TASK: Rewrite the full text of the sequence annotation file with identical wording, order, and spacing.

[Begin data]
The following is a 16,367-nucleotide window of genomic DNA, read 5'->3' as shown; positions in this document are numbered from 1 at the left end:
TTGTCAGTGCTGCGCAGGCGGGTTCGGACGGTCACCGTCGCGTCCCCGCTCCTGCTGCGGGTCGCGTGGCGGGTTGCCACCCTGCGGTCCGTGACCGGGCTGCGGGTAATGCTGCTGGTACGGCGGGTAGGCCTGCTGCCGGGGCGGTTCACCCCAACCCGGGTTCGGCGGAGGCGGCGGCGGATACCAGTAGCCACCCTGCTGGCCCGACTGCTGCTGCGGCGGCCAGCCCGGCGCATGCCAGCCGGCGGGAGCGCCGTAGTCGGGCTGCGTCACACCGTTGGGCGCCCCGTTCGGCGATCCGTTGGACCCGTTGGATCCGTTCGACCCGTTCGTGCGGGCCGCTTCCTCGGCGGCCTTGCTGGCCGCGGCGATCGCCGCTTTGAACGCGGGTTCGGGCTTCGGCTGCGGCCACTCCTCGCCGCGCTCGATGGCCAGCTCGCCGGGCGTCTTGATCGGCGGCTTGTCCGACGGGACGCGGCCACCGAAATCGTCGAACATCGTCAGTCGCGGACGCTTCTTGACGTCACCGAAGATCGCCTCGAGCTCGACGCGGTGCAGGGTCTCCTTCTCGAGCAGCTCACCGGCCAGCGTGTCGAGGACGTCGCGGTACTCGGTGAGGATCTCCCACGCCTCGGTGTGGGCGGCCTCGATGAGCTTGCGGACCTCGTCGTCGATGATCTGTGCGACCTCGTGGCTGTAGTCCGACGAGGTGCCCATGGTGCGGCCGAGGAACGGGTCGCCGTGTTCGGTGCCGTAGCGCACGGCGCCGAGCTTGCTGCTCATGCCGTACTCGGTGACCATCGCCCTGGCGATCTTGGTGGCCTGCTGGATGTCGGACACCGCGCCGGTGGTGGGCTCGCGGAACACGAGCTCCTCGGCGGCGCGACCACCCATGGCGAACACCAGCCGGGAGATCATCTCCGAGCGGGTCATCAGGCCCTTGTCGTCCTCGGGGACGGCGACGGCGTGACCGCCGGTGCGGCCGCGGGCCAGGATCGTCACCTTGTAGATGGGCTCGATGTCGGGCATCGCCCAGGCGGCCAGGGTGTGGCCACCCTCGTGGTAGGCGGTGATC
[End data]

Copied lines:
The following is a 16,367-nucleotide window of genomic DNA, read 5'->3' as shown; positions in this document are numbered from 1 at the left end:
TTGTCAGTGCTGCGCAGGCGGGTTCGGACGGTCACCGTCGCGTCCCCGCTCCTGCTGCGGGTCGCGTGGCGGGTTGCCACCCTGCGGTCCGTGACCGGGCTGCGGGTAATGCTGCTGGTACGGCGGGTAGGCCTGCTGCCGGGGCGGTTCACCCCAACCCGGGTTCGGCGGAGGCGGCGGCGGATACCAGTAGCCACCCTGCTGGCCCGACTGCTGCTGCGGCGGCCAGCCCGGCGCATGCCAGCCGGCGGGAGCGCCGTAGTCGGGCTGCGTCACACCGTTGGGCGCCCCGTTCGGCGATCCGTTGGACCCGTTGGATCCGTTCGACCCGTTCGTGCGGGCCGCTTCCTCGGCGGCCTTGCTGGCCGCGGCGATCGCCGCTTTGAACGCGGGTTCGGGCTTCGGCTGCGGCCACTCCTCGCCGCGCTCGATGGCCAGCTCGCCGGGCGTCTTGATCGGCGGCTTGTCCGACGGGACGCGGCCACCGAAATCGTCGAACATCGTCAGTCGCGGACGCTTCTTGACGTCACCGAAGATCGCCTCGAGCTCGACGCGGTGCAGGGTCTCCTTCTCGAGCAGCTCACCGGCCAGCGTGTCGAGGACGTCGCGGTACTCGGTGAGGATCTCCCACGCCTCGGTGTGGGCGGCCTCGATGAGCTTGCGGACCTCGTCGTCGATGATCTGTGCGACCTCGTGGCTGTAGTCCGACGAGGTGCCCATGGTGCGGCCGAGGAACGGGTCGCCGTGTTCGGTGCCGTAGCGCACGGCGCCGAGCTTGCTGCTCATGCCGTACTCGGTGACCATCGCCCTGGCGATCTTGGTGGCCTGCTGGATGTCGGACACCGCGCCGGTGGTGGGCTCGCGGAACACGAGCTCCTCGGCGGCGCGACCACCCATGGCGAACACCAGCCGGGAGATCATCTCCGAGCGGGTCATCAGGCCCTTGTCGTCCTCGGGGACGGCGACGGCGTGACCGCCGGTGCGGCCGCGGGCCAGGATCGTCACCTTGTAGATGGGCTCGATGTCGGGCATCGCCCAGGCGGCCAGGGTGTGGCCACCCTCGTGGTAGGCGGTGATC